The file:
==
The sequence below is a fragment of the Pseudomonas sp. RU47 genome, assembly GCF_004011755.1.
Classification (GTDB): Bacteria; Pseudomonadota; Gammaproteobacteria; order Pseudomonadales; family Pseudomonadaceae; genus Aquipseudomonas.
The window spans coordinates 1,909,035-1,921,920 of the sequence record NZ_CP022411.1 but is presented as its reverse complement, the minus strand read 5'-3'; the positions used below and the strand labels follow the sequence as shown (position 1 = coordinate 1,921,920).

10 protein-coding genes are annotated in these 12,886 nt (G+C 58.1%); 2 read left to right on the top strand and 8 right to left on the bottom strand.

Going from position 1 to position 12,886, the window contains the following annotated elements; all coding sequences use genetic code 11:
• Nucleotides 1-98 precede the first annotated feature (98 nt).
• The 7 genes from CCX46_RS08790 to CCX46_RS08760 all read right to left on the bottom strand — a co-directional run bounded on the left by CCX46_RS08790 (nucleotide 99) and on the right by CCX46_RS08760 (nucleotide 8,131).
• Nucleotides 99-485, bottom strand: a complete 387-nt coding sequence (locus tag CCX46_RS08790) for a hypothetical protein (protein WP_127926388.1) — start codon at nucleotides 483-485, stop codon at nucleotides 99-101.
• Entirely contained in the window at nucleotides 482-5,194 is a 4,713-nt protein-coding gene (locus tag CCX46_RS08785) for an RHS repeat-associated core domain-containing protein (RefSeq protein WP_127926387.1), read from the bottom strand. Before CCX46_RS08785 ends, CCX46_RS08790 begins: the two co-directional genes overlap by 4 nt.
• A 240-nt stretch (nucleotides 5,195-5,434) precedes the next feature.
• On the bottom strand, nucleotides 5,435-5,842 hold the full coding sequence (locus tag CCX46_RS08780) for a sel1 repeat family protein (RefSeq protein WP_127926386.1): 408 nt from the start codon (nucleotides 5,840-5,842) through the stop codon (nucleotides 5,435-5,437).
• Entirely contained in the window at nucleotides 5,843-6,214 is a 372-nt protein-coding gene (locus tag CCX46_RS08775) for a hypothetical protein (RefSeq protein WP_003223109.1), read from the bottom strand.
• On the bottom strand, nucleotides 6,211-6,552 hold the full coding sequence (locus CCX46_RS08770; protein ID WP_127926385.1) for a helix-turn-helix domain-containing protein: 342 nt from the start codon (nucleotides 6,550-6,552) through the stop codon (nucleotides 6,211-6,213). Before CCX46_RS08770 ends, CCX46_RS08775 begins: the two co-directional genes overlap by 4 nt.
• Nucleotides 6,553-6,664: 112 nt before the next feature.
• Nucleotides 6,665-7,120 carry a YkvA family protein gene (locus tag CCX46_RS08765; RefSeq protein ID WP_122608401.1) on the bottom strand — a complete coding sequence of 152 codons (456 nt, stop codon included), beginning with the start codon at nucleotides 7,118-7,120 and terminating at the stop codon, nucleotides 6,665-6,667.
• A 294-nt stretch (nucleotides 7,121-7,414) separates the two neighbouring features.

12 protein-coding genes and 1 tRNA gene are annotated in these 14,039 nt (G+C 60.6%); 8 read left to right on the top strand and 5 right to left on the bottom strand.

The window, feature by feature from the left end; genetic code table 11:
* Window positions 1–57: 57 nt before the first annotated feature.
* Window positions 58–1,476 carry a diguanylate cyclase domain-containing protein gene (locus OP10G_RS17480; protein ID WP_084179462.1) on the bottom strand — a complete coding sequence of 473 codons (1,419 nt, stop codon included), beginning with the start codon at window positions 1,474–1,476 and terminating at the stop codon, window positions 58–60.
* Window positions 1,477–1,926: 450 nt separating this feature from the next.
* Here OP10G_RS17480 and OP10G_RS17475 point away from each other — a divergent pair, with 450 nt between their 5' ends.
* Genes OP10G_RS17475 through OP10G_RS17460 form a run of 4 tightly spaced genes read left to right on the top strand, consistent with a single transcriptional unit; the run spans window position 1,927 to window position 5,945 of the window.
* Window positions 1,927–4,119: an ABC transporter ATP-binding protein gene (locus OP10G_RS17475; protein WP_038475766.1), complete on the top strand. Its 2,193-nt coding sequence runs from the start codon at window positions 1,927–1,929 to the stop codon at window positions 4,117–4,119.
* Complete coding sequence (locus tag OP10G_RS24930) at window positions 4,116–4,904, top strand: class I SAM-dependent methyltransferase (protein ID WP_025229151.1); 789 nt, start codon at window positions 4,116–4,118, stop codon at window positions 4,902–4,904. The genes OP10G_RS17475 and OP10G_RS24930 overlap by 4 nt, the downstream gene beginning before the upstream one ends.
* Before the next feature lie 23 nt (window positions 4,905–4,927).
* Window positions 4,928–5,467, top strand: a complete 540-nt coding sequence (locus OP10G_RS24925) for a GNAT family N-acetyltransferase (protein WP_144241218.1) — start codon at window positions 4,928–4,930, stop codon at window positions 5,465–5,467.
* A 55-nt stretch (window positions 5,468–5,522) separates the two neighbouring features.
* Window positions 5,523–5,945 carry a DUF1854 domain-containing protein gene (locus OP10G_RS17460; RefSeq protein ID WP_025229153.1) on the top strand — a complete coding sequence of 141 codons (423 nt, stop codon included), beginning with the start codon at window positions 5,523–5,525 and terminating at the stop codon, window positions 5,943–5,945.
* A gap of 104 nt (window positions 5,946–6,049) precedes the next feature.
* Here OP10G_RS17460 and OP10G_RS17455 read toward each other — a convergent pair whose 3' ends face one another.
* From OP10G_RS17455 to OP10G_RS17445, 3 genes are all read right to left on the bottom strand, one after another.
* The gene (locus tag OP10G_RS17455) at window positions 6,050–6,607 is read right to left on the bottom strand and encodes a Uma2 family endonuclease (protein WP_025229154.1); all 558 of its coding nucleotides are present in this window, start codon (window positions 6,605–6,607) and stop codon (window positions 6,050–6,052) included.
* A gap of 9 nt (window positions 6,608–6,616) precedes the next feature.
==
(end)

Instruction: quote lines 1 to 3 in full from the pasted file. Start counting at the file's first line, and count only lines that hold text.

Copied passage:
The sequence below is a fragment of the Pseudomonas sp. RU47 genome, assembly GCF_004011755.1.
Classification (GTDB): Bacteria; Pseudomonadota; Gammaproteobacteria; order Pseudomonadales; family Pseudomonadaceae; genus Aquipseudomonas.
The window spans coordinates 1,909,035-1,921,920 of the sequence record NZ_CP022411.1 but is presented as its reverse complement, the minus strand read 5'-3'; the positions used below and the strand labels follow the sequence as shown (position 1 = coordinate 1,921,920).